by Airman Preston Cherry
9th Reconnaissance Wing Public Affairs
8/10/2015 - CLEARLAKE, California -- Beale
personnel from the 9th Civil Engineer Squadron assisted CAL Fire and
other fire prevention organizations with fighting a wildfire near
Clearlake in California, Aug. 6.
The Rocky fire started July 29, and is the largest of 19 active
wildfires burning across the state, consuming nearly 70,000 acres,
destroying 43 residences and involving more than 3,500 fire personnel.
Beale personnel are a part of a 17 person strike force. The team is
under a unified command structure comprised of five fire trucks from a
variety of fire departments; all working under a strike team leader.
Beale is in direct assistance with the Yuba-Sutter area, which includes
fire departments from Linda, Wheatland, Pleasant Grove and Olivehurst.
"A strike team is a big factor in the California mutual aid system,"
said Kyle Heggstrom, Linda Fire Protection District fire captain and
strike team leader. "Without having five engines running we wouldn't be
able to go, and luckily Beale was our fifth engine to join in. Without
that engine this strike team wouldn't have been able to combat this
Beale, along with the rest of the strike force, has been battling multiple California fires for nearly two weeks.
"Helping the surrounding community has been great, not only because of
the feeling you get, but the learning experience has been one of a
kind," said Steven Dobbs, 9th CES fire captain.
Will Hock, 9th CES fire captain said, Beale leadership has put a lot of
trust into the fire department here since this is the first time they
have worked as a strike team for the county. Although this type of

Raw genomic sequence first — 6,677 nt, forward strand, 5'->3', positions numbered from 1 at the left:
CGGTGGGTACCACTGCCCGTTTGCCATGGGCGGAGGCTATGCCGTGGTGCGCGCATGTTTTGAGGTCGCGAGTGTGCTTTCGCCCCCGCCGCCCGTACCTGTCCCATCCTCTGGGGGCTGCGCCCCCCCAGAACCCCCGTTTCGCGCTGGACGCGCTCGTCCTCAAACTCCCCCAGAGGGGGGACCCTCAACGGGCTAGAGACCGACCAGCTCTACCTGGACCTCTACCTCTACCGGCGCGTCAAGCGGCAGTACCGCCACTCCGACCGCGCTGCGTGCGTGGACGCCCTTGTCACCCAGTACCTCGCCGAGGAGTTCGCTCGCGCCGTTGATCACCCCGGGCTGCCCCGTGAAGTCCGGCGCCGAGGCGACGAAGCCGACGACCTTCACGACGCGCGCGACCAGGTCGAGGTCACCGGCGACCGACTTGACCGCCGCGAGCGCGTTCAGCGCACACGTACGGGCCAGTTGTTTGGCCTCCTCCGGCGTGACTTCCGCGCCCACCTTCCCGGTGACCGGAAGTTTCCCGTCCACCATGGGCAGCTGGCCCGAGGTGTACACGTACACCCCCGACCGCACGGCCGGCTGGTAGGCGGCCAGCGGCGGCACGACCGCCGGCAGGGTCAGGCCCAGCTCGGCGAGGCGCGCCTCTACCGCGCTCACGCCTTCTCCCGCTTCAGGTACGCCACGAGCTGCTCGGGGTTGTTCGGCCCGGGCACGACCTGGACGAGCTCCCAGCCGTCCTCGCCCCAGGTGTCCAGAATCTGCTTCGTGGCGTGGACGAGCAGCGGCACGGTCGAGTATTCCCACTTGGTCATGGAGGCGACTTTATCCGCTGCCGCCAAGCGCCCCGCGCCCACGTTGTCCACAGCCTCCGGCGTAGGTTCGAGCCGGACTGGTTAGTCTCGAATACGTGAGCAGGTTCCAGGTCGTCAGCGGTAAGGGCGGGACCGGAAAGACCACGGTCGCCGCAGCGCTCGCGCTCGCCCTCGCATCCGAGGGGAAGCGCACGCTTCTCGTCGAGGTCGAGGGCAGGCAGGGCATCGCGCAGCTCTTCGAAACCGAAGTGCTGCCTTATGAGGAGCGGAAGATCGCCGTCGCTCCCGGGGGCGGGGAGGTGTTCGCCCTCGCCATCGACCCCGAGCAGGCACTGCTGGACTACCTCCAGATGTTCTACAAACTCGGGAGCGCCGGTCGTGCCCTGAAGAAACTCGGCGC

strike team is new for Beale, the experienced gained is unmatched and
cannot be recreated on base. It's essential for the training of Beale
"This is my first time being out with a strike team," said Airman 1st
Class Austin Kauffman, 9th CES firefighter. "This is a unique experience
to participate in a fire of this magnitude. It's something we don't get
to see too often at Beale. It's been a learning experience to see how
the fire reacts in the heavy tinder and brush, along with how the
weather affects it."
The real-world incident involved Beale personnel fighting the flames
directly, but equally important, included the prevention of fire
expansion such as "mop-ups."
"Mop-ups are one of the most critical aspects of firefighting,"
Heggstrom said. "This is a time when we have to slow down our operation,
get all of the hot spots on the edge of the fire and prevent it from
expanding and causing larger fires."
With the fire nearing complete containment, Beale firefighter and the
other strike force members will be returning to their home stations
"The strike team has become one big family," Heggstrom said. "We're
fortunate to have assistance from Beale and it's a tremendous training
opportunity for them.
"During 2015, California has endured a significant amount of wildfires;
they are ranging from the Northern area of the state to the South. I
feel all crews have benefitted by participating in the mutual aid
system. It's valuable for the state of California having Beale involved
in the strike team."